Jackie Vautour et al v HMQ in Right of the Province of New Brunswick and the Attorney General of Canada, 2020 NBQB 007

Motion for recusal denied. The Plaintiff’s asserted their rights as Métis Acadian Mi’kmaq as justification for filing a claim for damages in the creation of the Kouchibouguac National Park. Their allegations of bias and apprehension of bias towards this claim by this Court were without merit.

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Indigenous CaseWatch Blog

The Plaintiff’s filed a claim stating that between 1969 and 1971, the Province of New Brunswick expropriated the lands of residents in Northern New Brunswick and transferred these lands to Canada for the creation of the Kouchibouguac National Park. It stated that the Park was not Crown land, and the Plaintiffs held Métis rights and title regarding the Park and therefore, damages were sought on numerous grounds. The Plaintiffs claimed rights as Métis Acadian Mi’kmaq who come within the meaning of s 35 of the Constitution Act, 1982.

After the hearing, the Plaintiffs filed a motion seeking recusal on allegations of a reasonable apprehension of bias. It was alleged that the exchange with counsel caused them to be of the view that the Court was biased (Commanda v Algonquins of Pikwakanagan First Nation, 2018 FC 606).

Every Canadian has the constitutional right to have their issues decided by a fair and impartial judge, and allegations of bias and recusal motions strike at the core of judicial integrity (R v RDS, [1997] 3 SCR 484). The test to determine a reasonable apprehension of bias is to ask, “what would an informed person, viewing the matter realistically and practically – and having thought the matter through – conclude” (Committee for Justice and Liberty v National Energy Board, [1978] 1 SCR 369). The objective for the Court is not just to ensure the process is fair; it is also to grant the appearance of a fair process (Yukon Francophone School Board Education Area No 23 v Yukon Territory (AG), 2015 SCC 25). The onus to establish reasonable bias is a “real likelihood or probability of bias” which is a high standard.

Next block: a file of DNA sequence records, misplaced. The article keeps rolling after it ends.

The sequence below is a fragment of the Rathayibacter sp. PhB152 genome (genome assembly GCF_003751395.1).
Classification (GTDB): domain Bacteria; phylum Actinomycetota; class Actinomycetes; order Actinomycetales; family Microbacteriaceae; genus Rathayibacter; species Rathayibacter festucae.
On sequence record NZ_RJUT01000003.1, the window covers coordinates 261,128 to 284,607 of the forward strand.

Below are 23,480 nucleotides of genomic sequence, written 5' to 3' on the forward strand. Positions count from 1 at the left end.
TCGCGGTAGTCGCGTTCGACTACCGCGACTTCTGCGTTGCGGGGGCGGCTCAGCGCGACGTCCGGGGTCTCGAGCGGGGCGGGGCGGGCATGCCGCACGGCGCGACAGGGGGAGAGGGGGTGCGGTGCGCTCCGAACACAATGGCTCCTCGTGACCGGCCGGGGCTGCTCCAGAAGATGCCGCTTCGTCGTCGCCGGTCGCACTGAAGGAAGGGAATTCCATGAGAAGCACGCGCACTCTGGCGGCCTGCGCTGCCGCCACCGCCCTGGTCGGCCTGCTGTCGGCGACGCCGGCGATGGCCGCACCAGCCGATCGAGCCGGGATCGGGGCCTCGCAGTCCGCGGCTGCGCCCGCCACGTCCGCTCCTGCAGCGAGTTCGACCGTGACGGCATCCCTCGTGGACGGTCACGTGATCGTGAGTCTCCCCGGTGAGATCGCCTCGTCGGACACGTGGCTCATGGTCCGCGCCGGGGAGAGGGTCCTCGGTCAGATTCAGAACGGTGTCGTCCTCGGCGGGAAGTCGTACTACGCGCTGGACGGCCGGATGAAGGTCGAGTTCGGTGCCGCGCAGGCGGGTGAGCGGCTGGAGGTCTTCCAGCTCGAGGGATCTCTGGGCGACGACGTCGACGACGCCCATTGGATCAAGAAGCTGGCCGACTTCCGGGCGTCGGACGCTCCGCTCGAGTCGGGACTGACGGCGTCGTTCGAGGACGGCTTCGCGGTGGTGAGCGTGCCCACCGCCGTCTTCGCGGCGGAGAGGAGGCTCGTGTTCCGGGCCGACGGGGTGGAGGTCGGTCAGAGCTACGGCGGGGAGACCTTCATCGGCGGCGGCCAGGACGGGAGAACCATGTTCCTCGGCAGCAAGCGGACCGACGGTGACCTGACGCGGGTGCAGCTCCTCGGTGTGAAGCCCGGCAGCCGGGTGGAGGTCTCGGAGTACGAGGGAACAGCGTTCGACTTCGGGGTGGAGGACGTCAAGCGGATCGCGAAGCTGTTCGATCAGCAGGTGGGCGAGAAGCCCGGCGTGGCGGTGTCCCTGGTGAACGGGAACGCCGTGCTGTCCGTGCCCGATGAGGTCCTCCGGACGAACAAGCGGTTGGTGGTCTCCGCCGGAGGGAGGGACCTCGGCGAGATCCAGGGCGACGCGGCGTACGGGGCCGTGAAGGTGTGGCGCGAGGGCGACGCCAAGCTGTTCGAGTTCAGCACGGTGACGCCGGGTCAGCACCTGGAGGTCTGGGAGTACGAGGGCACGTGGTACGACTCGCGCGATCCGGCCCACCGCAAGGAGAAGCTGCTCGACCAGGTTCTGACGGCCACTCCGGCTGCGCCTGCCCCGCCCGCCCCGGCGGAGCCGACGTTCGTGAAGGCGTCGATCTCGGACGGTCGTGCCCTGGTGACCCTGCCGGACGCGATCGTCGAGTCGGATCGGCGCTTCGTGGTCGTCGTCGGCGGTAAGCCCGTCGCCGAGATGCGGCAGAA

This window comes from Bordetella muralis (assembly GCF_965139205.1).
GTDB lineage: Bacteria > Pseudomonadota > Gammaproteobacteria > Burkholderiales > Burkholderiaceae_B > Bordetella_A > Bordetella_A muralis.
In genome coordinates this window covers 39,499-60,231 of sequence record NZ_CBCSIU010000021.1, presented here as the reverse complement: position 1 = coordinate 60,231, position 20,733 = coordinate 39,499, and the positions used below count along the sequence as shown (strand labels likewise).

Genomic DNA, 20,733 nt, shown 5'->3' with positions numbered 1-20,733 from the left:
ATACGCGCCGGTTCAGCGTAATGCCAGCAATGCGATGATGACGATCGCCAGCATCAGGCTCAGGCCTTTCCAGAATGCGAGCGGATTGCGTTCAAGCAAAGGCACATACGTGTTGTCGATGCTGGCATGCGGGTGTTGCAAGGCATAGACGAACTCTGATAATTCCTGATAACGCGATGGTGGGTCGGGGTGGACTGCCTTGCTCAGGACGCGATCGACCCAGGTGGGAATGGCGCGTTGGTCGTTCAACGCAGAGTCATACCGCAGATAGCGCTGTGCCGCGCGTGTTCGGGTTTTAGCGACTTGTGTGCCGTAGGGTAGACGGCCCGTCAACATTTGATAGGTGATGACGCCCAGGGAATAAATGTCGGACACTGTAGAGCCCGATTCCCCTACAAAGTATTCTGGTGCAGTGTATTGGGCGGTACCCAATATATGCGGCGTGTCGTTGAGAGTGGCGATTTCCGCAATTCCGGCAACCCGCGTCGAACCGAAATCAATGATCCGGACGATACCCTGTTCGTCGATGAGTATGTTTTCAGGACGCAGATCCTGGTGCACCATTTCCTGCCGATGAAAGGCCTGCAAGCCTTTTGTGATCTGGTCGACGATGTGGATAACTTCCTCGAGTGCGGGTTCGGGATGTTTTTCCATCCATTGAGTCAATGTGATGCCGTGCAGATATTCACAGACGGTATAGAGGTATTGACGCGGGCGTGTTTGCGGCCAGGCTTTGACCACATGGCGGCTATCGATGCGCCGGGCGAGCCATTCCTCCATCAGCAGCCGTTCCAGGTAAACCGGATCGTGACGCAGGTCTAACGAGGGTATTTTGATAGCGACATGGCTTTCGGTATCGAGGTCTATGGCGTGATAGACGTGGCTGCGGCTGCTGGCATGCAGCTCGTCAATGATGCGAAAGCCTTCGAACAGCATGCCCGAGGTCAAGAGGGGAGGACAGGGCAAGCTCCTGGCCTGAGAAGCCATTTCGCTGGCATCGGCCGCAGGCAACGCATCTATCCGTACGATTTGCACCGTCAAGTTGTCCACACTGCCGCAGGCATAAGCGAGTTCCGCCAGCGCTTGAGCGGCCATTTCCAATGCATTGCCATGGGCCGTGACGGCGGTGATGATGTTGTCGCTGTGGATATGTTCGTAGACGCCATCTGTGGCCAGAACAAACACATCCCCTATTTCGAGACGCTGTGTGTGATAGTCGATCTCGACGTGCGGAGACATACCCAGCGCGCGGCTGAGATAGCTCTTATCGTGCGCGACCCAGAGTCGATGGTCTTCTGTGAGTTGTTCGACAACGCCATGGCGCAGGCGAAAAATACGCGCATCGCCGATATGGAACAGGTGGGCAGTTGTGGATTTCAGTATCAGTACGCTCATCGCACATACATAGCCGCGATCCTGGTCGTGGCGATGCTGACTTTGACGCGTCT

This Court determined that a reasonable, right-minded and informed person would view the comments at issue in this motion as encouraging the Plaintiff’s counsel to point to relevant evidence and to get to the point if there was a point to be made. The Plaintiffs’ perception of the comments demonstrates a view of the words used in isolation, detached from the hearing in which they occurred, with a special subjective sensitivity. This subjective sensitivity is inefficient to meet the objective test for a reasonable apprehension of bias.

The Plaintiff’s allegation does not give rise to bias or a reasonable apprehension of bias. To the contrary, the record is clear that the Court had an open mind to the Plaintiffs’ submission. After reviewing the judicial comments made during the hearing, it was determined that there was no reasonable apprehension of bias. Therefore, the Plaintiff’s allegations of bias and apprehension of bias were without merit, as the Court had an open mind to their submission.